Logically, IS redirected their major attention to other areas where they were not sustaining the same kind of pressure. In Syria, that led to their major push on the Syrian Kurdish town of Kobani. In Iraq, they broadened their campaign in and around Anbar province. This did not mean IS stopped all operations against Kurdistan, as daily skirmishing and probes at various places continued along the front line, but it did mean the major sweeping operations we saw in early August were curtailed.

After a lull of several weeks from major combat along the Kurdish front line with IS, on Monday we saw a renewed push by IS all along the line with attacks occurring in multiple places from Sinjar down to areas south of Kirkuk around Qara Tapa. Again, we are likely seeing a refocus of the IS offensive operations since their attacks have been slowed against Kobani and to a lesser degree in Anbar.

Importantly, we have seen IS reverting to some of the same tactics they have used before when they have been unable to conduct the sorts of conventional attacks we saw two months ago. For example, in their assault on Monday near Mosul Dam, they used a truck bomb which exacted a heavy toll on the Peshmerga defenders with as many as 15 killed, including a brigadier general.

In the past, we have seen IS provide homemade armor to such vehicles to increase their chances of success, since the Peshmerga still lack significant numbers of anti-tank weapons. And in the IS assault around Qara Tapa, the attackers disguised themselves in Peshmerga clothing and were able to gain some initial success during the ruse before reinforcements were deployed to blunt the assault. Again, the operation did not occur without significant casualties on both sides. In other areas, IS conducted in direct fire attacks.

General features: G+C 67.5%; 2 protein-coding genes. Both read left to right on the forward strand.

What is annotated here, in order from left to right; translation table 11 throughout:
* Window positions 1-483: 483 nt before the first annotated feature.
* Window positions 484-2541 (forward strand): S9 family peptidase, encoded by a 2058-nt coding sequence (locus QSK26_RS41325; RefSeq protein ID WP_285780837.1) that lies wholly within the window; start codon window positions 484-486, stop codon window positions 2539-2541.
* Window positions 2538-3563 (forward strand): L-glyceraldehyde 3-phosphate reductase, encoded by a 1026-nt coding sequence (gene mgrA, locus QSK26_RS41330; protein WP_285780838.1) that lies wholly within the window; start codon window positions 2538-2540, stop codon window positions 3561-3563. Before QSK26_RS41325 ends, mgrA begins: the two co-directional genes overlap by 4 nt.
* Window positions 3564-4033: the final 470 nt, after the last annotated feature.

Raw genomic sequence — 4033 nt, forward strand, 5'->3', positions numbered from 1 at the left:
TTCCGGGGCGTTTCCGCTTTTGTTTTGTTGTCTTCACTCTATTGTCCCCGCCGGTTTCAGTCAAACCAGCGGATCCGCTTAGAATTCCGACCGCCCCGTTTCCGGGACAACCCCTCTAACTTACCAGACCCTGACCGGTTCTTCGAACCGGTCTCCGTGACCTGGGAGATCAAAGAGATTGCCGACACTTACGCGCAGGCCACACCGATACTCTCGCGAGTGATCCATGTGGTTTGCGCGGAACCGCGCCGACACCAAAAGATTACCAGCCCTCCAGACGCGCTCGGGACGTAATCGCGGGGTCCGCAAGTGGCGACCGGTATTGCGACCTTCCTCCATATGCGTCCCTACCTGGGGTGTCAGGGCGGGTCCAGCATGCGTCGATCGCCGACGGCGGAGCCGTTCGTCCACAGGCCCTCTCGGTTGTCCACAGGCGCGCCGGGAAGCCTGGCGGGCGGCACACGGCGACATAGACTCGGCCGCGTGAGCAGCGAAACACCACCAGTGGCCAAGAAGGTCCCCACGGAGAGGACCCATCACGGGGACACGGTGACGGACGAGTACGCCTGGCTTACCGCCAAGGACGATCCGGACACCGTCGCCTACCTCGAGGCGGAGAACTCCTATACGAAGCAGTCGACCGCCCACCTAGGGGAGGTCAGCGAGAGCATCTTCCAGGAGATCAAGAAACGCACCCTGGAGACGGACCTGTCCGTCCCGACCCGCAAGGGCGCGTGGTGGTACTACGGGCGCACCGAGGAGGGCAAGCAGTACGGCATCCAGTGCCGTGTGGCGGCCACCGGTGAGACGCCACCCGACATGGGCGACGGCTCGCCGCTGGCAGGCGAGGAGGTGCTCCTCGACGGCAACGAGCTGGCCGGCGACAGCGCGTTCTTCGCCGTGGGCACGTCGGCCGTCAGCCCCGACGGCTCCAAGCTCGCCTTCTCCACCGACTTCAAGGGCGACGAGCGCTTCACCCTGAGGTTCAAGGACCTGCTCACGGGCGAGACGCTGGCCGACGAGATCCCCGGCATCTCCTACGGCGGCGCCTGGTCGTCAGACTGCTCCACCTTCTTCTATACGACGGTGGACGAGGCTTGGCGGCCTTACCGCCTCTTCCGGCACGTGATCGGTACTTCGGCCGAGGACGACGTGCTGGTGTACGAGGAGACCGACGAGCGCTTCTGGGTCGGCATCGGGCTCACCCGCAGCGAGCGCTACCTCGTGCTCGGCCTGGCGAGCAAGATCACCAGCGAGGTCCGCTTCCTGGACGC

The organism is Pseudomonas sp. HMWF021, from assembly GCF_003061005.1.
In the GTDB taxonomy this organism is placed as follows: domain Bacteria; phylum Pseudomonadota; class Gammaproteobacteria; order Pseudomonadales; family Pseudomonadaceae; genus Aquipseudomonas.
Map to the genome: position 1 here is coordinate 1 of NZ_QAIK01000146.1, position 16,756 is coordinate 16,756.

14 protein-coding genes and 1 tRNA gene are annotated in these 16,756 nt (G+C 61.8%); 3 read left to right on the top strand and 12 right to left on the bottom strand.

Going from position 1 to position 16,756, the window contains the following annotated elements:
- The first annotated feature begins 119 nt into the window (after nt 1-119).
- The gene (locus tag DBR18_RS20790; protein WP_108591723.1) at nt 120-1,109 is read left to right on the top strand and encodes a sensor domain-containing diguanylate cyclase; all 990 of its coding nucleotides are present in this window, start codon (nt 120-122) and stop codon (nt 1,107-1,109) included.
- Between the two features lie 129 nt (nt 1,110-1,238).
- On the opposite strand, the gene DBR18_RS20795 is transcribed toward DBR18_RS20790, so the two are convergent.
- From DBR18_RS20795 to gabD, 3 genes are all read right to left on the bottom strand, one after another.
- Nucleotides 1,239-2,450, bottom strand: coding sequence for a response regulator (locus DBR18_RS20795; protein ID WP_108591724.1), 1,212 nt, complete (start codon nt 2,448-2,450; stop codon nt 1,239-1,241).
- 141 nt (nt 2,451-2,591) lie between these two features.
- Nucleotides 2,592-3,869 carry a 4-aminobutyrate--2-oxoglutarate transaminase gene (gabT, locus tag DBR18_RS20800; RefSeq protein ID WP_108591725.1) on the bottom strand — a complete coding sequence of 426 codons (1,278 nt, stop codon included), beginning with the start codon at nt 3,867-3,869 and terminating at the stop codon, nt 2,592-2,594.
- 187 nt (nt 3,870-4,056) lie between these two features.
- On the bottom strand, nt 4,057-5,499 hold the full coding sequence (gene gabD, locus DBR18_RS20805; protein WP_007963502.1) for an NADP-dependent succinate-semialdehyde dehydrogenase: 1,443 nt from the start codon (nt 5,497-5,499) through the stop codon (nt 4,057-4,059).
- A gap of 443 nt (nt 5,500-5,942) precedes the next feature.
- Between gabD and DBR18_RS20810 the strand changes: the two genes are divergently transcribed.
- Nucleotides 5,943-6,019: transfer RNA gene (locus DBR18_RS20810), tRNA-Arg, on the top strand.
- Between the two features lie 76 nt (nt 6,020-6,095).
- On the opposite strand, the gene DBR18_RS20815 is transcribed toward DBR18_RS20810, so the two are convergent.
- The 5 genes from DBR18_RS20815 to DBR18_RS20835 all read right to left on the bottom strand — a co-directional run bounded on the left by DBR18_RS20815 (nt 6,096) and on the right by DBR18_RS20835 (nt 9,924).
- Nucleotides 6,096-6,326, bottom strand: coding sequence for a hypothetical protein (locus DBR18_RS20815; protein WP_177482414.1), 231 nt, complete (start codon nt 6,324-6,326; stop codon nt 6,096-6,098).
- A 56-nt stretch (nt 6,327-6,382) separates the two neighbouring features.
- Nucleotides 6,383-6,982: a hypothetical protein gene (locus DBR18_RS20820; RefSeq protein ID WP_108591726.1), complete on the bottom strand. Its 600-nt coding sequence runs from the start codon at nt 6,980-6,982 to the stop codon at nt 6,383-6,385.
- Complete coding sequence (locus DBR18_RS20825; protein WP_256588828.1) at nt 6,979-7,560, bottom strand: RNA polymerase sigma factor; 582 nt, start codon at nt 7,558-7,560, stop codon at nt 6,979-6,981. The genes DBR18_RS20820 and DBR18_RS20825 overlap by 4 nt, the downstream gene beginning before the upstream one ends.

So what are the takeaways from this rollercoaster of operations we’ve seen from IS?

IS is still able to refocus its forces at multiple places along the front lines to choose the time and place of its attacks. They still have sufficient reserves of personnel and equipment to replenish their loses and initiate new or restored operations. They have time. As long as their bases of support and pool of resources exist, they will continue to attack everyone and everything they perceive as enemies. And for IS, it doesn’t matter if it takes two weeks, two months or two years. They have the will and commitment to conduct those operations.

Naturally, this means that if the coalition that is being assembled to face this very real threat is to have any chance of success, they must have the same determination, drive and patience to achieve victory that IS has. Otherwise, we must frankly admit we are only trying to swat vultures with a fly swatter. Not a very realistic prospect. Hopefully the allied leaders understand this reality and will ensure their people do as well.

Harry Schute is a retired US Army Reserve Colonel. He commanded an Army Civil Affairs Battalion in Kurdistan in 2003-04 and was later Chief of Staff for the Coalition Provisional Authority-North. He currently is a senior security advisor to the Kurdistan Regional Government.